Identity, Migration, and Food as an Act of Diplomacy

The two-day international food symposium Food On The Edge 2019 concluded yesterday. More than 600 people attended over the two days of Food On The Edge, which was held in Galway in the National University of Ireland, Galway. More than 50 of the world’s best international and Irish chefs and food leaders took to the stage to share their food stories and debate topics, while Irish food producers showcased their produce in the Artisan Food Village.

Alex Atala (D.O.M., Brazil) closed proceedings on the first day of the event with his talk on ‘Knowledge, Eating, Cooking, Producing and Nature’ saying, “If cooking is a political act, I am an activist. We can create the change. We eat at least three times a day, we can act at least three times a day”. Ben Shewry (Attica, Australia) opened the second day of the symposium with a similar line of thought with his Food Story titled ‘Shut Up and Listen’. He said, “Food can be the thing that changes the mainstream”.
Food on the Edge

The main theme of Food On The Edge 2019 was Migration, and both days of the symposium saw important conversations take place around the topic of how food travels and how that affects people’s perception of food. Arlene Stein (Terroir Hospitality, Toronto) spoke today about ‘#noborders: Food as a Tool for Diplomacy’ and Romy Gill MBE (Romy’s Kitchen, Bristol) also spoke about the theme of migration with her talk ‘From One Homeland to Another’, describing the challenges she faced as a woman opening a restaurant in a small town.

Rosio Sanchez (Hija de Sanchez, Copenhagen) spoke about ‘Authenticity in Migration’ which was moderated by Jacinta Dalton from GMIT, where she argued that the word ‘authenticity’ was redundant. Ivan Brehm (Nouri, Singapore) also addressed this concept of authenticity and identity in food in his talk ‘Crossroads Cooking: Challenging Authenticity in Food’. He said, “Culture is always in flow. Once you try to capture or contain it, like a bird you kill it. Tradition turns into heritage. There is no culture without appropriation.”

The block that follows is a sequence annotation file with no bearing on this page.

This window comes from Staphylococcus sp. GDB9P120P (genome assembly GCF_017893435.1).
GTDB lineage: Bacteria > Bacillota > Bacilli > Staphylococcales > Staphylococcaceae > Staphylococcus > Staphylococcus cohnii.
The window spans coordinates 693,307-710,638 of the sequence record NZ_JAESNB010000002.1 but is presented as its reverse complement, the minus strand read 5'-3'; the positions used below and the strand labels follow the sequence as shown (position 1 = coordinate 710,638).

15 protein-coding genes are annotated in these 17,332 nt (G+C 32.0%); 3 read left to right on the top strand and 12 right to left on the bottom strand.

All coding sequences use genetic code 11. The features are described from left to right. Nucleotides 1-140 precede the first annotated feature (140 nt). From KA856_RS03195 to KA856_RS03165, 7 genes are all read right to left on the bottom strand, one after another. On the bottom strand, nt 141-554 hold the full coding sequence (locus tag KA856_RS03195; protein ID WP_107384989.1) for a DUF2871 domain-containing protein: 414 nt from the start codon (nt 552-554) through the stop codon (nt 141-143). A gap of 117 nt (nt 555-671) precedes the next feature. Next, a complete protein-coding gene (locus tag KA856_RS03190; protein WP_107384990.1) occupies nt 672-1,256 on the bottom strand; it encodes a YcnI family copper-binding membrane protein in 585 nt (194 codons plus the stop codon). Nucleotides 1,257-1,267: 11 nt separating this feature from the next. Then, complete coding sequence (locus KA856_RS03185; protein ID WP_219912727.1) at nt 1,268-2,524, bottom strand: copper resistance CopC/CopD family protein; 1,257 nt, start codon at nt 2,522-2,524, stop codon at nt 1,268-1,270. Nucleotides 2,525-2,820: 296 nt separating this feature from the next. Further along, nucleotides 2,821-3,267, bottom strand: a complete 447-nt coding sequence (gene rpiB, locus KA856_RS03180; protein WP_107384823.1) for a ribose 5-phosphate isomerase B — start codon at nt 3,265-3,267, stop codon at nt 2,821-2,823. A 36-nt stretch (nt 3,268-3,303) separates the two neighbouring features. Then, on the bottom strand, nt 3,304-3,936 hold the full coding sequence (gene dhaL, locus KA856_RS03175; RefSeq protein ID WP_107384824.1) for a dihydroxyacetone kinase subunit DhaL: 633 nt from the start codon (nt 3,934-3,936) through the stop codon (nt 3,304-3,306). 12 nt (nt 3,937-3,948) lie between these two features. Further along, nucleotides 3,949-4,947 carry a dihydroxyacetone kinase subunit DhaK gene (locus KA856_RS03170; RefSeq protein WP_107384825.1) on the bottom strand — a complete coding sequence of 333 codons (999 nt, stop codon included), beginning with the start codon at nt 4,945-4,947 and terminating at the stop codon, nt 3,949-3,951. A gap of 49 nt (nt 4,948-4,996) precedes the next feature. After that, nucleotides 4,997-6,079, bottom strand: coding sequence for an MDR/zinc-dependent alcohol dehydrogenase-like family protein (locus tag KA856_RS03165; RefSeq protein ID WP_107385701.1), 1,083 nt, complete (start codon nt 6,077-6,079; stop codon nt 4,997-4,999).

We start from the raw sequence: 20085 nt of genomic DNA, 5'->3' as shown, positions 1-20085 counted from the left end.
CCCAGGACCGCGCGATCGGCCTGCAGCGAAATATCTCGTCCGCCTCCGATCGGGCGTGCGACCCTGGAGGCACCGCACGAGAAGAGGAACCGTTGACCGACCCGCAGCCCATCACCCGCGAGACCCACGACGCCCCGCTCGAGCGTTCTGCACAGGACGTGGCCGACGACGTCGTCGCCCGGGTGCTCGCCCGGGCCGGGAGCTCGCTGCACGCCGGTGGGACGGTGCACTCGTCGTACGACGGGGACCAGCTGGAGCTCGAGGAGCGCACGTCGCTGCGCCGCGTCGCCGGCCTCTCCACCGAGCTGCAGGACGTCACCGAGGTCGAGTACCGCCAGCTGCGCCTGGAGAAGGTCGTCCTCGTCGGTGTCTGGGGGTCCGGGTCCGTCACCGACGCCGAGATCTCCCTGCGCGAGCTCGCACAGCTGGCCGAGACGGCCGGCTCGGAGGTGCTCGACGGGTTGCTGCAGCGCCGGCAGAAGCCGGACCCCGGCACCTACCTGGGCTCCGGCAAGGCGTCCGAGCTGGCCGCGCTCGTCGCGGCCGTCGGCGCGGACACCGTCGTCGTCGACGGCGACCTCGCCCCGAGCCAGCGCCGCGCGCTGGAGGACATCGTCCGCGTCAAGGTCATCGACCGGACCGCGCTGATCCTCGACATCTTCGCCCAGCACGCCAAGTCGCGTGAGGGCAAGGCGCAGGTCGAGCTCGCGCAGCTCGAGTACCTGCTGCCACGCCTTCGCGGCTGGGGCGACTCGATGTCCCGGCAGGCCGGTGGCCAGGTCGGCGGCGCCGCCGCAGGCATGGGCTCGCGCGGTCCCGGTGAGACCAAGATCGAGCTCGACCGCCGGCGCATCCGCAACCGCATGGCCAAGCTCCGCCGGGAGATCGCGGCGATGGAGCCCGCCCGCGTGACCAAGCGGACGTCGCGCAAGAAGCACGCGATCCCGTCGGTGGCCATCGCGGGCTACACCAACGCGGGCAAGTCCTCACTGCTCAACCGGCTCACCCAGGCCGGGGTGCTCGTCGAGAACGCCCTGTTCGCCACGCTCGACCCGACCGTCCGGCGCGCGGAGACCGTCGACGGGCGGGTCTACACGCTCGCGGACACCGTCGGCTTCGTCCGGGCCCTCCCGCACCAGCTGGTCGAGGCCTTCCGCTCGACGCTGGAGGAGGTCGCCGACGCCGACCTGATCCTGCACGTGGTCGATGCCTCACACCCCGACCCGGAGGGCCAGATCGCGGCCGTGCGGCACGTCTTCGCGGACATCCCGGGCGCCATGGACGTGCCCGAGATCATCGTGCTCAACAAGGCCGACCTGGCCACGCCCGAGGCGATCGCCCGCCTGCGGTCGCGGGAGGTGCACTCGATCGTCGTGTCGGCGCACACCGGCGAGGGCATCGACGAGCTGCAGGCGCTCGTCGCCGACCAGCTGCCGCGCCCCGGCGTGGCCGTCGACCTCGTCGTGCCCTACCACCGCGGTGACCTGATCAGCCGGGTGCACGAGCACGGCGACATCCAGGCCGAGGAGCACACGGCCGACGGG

Food on the Edge

Reflecting on the themes that emerged at this year’s Food On The Edge, JP McMahon said “We had a great diversity of speakers and topics this year, with a particular focus on the theme of migration and how we can think about Irish food not only at home but also abroad. We’ve had many speakers talk about the issues that are challenging for them. The concept of identity is a really important part of what we’re talking about, and also food sovereignty in terms of how the food that we produce reflects upon us. Lastly the issue of family came up so much, and not only ‘family’ in terms of how you run a restaurant or food businesses as a parent, but also how you create a family in your restaurant or in your food space, and how you take care of people and mind them going forward.”

Gather & Gather and Fáilte Ireland are principal sponsors for Food On The Edge 2019. San Pellegrino are returning as major sponsors, along with new major sponsors, Galway Bay Brewery.

For more information see Check out @FoodOnTheEdge on social media and follow the official hashtag #FOTE2019 for regular updates.
Food on the Edge